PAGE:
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Regional News/Midwest: Cleveland Clinic signs on with Ohio's electronic medical-record exchange system, and other news


By Modern Healthcare
Posted: February 23, 2013 - 12:01 am ET
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CLEVELAND—The Cleveland Clinic has agreed to share electronic records through the state of Ohio's CliniSync electronic medical-record exchange system, said Dan Paoletti, CEO of the Ohio Health Information Partnership, which runs CliniSync. University Hospitals announced a similar agreement. The MetroHealth System has yet to sign on but is discussing the idea with the partnership, Paoletti said. Getting the two biggest hospitals systems in Northeast Ohio to join CliniSync should make it much easier to get other Ohio hospitals to follow suit, he said. “It's one of those things where you kind of reach the tipping point,” he said. The more hospitals that join the exchange, the more useful it will be to hospitals that already are using it, because it will give them access to more records. The Cleveland Clinic will join 71 other hospitals and hundreds of private-practice physicians that have agreed to share records through CliniSync. The clinic likely will be ready to start using CliniSync by mid-summer, after the interface connecting the hospital's electronic medical record systems to CliniSync is built and tested, Paoletti said. UH likely will be ready sooner because that technical work already has begun, he said. The goal of the exchange is to help doctors get quick access to information on patients who have received care at other hospitals. That capability is intended to help them make better decisions, especially in emergency situations when they don't have time to run tests or get results from another hospital. The exchange also is meant to help providers avoid filling out duplicate forms and running duplicate tests.“What it means for those communities is really going to be big once it's up live and working,” Paoletti said.

—Crain's Cleveland Business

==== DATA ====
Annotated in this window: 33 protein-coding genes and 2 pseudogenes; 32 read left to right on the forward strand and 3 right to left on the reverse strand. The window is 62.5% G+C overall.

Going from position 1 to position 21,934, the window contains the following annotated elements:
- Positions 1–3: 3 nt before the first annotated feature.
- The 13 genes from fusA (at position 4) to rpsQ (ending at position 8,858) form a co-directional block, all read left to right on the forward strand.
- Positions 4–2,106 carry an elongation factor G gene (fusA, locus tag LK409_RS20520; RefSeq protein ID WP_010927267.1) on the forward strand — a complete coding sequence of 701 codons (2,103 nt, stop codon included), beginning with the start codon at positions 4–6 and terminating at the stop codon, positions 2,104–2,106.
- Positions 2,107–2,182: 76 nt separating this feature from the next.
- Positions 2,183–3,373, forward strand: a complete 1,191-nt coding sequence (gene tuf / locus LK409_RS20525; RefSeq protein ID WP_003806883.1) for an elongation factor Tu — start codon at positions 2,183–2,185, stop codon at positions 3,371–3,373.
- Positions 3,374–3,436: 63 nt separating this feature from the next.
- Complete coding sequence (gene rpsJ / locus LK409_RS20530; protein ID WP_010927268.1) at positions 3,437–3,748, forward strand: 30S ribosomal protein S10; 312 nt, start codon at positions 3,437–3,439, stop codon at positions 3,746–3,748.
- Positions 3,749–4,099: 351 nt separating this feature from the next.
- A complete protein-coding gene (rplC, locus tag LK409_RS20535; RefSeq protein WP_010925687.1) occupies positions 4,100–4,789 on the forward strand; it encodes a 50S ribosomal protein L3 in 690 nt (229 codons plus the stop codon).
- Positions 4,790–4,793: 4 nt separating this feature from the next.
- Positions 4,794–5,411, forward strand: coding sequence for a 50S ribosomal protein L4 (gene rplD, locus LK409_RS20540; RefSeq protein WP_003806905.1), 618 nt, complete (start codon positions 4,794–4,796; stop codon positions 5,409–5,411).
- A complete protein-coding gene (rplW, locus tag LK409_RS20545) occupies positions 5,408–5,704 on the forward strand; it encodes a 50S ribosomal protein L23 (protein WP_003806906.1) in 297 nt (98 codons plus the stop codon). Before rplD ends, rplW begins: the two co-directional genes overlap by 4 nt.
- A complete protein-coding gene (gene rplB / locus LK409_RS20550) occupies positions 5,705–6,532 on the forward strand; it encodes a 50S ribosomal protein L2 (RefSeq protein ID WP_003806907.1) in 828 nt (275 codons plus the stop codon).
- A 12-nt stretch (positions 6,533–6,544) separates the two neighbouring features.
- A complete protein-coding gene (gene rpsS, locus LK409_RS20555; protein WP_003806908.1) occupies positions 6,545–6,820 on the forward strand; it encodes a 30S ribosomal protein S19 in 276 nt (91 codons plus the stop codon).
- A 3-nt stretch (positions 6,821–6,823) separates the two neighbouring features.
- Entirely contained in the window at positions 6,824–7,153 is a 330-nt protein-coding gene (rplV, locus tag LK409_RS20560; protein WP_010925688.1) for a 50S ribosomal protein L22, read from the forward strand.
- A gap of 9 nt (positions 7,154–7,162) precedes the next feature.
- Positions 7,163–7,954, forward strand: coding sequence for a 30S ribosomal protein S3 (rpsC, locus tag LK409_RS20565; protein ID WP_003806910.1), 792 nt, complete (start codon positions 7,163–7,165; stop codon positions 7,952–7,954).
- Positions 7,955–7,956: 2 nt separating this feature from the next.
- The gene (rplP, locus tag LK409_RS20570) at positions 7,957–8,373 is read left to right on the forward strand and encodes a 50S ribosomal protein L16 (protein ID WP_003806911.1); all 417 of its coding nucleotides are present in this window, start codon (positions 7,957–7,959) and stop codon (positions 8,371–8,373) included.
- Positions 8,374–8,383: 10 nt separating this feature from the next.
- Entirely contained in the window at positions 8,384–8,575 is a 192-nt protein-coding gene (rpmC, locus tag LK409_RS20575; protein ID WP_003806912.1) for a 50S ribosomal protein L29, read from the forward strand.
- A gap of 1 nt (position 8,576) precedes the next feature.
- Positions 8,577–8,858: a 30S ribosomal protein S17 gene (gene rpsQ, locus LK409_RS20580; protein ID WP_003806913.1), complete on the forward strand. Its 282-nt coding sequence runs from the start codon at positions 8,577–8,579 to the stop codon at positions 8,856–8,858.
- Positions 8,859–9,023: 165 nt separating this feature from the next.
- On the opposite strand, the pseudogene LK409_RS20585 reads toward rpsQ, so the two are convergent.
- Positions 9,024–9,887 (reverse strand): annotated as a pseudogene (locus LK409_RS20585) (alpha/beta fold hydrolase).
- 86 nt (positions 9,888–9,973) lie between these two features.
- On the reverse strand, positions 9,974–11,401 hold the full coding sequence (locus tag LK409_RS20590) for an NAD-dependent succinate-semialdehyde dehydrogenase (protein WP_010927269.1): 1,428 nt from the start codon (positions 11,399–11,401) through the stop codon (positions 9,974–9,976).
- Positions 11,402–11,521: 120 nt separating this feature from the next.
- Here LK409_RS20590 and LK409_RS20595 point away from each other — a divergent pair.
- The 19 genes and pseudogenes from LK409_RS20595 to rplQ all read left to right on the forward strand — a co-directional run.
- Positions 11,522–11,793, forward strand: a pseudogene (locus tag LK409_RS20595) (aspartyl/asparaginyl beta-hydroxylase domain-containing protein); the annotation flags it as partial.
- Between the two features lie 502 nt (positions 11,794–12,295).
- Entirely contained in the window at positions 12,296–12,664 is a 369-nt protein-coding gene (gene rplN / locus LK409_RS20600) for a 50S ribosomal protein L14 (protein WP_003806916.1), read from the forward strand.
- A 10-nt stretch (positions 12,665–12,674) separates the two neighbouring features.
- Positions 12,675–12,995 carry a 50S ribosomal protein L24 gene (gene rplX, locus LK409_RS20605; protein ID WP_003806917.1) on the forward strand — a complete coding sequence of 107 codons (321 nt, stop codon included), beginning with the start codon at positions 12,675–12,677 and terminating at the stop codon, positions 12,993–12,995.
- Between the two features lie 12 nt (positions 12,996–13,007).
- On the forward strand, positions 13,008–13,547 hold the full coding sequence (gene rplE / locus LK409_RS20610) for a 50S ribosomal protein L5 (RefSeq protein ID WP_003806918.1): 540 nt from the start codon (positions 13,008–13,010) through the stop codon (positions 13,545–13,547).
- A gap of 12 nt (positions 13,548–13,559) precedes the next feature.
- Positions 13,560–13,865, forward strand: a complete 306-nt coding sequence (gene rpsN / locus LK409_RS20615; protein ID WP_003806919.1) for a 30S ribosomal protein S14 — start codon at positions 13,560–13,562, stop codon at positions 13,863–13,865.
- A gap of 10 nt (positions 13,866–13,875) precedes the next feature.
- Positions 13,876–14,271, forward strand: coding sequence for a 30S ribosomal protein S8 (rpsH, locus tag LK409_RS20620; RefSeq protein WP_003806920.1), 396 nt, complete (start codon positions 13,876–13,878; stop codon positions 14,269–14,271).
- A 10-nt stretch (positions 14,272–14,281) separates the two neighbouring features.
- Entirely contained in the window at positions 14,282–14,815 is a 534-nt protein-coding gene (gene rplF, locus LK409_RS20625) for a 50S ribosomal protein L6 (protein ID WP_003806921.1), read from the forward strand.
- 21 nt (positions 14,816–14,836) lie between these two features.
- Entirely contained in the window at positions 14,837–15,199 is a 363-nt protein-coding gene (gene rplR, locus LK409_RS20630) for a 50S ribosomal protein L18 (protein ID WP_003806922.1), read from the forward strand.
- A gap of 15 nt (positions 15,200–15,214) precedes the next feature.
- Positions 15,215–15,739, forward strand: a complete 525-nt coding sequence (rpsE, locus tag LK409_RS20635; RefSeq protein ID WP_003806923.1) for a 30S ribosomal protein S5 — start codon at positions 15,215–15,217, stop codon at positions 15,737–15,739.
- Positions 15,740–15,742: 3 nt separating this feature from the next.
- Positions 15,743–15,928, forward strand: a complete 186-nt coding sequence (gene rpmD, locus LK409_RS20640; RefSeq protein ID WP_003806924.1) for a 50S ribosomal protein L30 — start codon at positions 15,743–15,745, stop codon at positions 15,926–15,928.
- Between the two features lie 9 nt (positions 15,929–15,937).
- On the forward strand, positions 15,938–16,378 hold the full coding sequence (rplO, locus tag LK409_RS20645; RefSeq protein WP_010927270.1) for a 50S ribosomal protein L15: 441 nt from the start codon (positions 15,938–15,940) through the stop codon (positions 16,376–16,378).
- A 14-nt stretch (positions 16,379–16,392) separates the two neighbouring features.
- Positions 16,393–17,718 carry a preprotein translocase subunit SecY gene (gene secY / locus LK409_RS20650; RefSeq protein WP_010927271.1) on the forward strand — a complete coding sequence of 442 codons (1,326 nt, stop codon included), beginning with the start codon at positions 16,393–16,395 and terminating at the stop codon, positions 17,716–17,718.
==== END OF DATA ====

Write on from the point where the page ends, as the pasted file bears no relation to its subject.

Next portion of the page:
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MARSHFIELD, Wis.—It used to be that preventing heart disease was no game. But now, not only can it be a game, but also that game is part of an award-winning mobile telephone application. Heart Health Mobile, developed by the Marshfield Clinic's Research Foundation, was named winner of the Million Hearts Risk Check Challenge, a competition launched in July by the Office of the National Coordinator for Health Information Technology. The app evaluates a person's risk for heart disease based on answers to questions on weight, blood pressure, diabetes, smoking and other factors. It also provides locations for cholesterol and blood-pressure screenings. People also can track their weight, blood pressure and cholesterol levels using the app and participate in a game where points are awarded for reaching health targets. “Our goal with Heart Health Mobile was to develop an app that can help people live healthier lives,” Dr. Simon Lin, app project leader and director of the Research Foundation's Biomedical Informatics Research Center, said in a news release. “The app gives people a fun, interactive tool that lets them track key risk factors for heart attacks and strokes, while monitoring improvement.” The foundation will receive $100,000, which will be used for supporting development of the app that is currently available for free at the online Apple App Store. A Web-based version will be released early next month that can be used on other devices, according to the release. Other sponsors included the Surescripts electronic prescribing network, HHS' Million Hearts initiative and Archimedes, a San Francisco-based provider of human physiology simulation model software. “The Marshfield Clinic Research Foundation has created an app to give people easy access to some of the most advanced healthcare analytics available to learn the factors that put them at risk for heart attacks and how to prevent them,” Dr. Farzad Mostashari, HHS' national coordinator for health IT, said in a news release. “People can now get information about their risk and share what they know with their doctor to better manage their heart health.” The Marshfield Clinic has a long history of being ahead of the field with information technology. Its CattailsMD electronic health record was the first “home-grown” EHR product to be certified by the Certification Commission for Health Information Technology.

—Andis Robeznieks



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